Tactics Board: Pressing, Vol. 3
Over the last two weeks I’ve explained “pressing,” a tactic where the defensive team pressures the team in possession to force turnovers and counterattack. We looked at the rewards (Volume 1) and the risks (Volume 2), and I’m going to close with a variation that has gained enormous popularity in recent years: gegenpressing.
Start with the traditional high press, made famous by former Chile coach Marcelo Bielsa and used by coaches today such as Tottenham’s Mauricio Pochettino. Teams defend from the front, with the forwards pressuring the ball, the midfielders cutting off passing lanes, and the defense keeping a high line to compress the field.
When a team presses well, the opponent has no time to breathe when they’re on the ball and turn it over or hoof it downfield. The reward is winning back possession, often in dangerous attacking positions. The risks include a vulnerability to direct play, gaps between the lines caused by fatigue or a lack of communication, and dangerous counterattacks if the press breaks down.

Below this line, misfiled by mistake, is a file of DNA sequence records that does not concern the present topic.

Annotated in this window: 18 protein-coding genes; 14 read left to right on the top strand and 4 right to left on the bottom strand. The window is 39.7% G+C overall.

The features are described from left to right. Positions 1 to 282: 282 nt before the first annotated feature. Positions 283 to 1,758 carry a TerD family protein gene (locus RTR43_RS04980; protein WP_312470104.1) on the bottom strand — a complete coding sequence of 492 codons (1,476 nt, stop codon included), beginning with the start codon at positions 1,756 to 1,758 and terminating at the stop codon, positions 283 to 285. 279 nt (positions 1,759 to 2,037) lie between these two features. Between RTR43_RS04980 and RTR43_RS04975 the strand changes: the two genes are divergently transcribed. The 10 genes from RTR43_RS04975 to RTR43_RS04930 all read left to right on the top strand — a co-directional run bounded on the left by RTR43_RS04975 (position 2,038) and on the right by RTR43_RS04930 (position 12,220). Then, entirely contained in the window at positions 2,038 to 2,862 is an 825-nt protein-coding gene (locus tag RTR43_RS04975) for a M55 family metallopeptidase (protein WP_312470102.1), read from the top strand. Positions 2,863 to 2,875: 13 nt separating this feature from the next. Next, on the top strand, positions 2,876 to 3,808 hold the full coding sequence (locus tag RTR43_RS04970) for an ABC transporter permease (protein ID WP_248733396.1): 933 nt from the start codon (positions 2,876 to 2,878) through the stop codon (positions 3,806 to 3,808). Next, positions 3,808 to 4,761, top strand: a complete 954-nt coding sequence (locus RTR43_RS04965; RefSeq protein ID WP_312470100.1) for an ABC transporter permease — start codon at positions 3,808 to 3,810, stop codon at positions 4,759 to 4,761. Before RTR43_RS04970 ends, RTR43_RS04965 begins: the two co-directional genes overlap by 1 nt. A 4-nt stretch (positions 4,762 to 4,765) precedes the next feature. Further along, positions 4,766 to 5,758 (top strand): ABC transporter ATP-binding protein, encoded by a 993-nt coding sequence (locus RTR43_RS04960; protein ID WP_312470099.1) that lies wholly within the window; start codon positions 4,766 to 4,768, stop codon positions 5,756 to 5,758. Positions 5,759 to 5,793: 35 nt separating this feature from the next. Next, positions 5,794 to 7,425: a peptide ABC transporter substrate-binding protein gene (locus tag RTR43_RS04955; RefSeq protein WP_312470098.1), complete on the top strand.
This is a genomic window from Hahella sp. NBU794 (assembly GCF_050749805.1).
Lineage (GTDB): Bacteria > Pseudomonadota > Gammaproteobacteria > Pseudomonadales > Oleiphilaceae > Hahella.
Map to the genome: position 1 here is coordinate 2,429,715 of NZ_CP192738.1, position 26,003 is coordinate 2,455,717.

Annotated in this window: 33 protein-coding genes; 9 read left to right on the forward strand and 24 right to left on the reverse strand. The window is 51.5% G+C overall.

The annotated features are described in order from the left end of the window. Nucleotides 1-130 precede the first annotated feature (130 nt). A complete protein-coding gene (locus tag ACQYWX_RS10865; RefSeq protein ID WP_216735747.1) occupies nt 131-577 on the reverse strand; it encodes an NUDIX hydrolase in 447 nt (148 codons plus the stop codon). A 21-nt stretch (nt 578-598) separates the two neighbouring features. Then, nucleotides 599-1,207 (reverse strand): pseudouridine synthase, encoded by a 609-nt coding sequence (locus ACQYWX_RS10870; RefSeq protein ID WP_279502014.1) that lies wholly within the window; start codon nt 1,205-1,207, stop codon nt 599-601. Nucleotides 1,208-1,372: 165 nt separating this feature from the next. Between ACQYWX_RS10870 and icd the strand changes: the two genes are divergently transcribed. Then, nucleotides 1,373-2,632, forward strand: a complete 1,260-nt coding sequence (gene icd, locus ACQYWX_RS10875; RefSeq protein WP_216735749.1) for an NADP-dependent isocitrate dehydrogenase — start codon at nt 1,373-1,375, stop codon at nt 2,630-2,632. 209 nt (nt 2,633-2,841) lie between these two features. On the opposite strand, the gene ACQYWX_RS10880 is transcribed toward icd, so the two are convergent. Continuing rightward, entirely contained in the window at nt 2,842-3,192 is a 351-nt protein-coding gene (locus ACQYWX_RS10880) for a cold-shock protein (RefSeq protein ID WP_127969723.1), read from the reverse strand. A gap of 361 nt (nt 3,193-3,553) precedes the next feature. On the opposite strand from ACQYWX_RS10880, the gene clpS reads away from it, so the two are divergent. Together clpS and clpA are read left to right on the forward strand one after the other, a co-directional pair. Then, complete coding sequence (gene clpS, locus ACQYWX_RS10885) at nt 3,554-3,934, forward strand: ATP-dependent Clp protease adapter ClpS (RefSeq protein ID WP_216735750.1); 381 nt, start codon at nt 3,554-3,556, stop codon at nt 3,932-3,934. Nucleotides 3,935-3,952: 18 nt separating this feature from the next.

In today’s game, few teams can pull off a regular high press. It requires too much energy and teams make too many mistakes. As an alternative, teams have started “gegenpressing.” Jürgen Klopp, the mad-genius coach of Liverpool (my favorite team), made gegenpressing famous by using it to lead Borussia Dortmund to back-to-back Bundesliga titles in Germany. Gegenpressing—otherwise known as “counter-pressing”—is a variant of the high press. A normal high press is a way to defend when the other team has possession. Counter-pressing, on the other hand, is a way to defend when your team loses possession.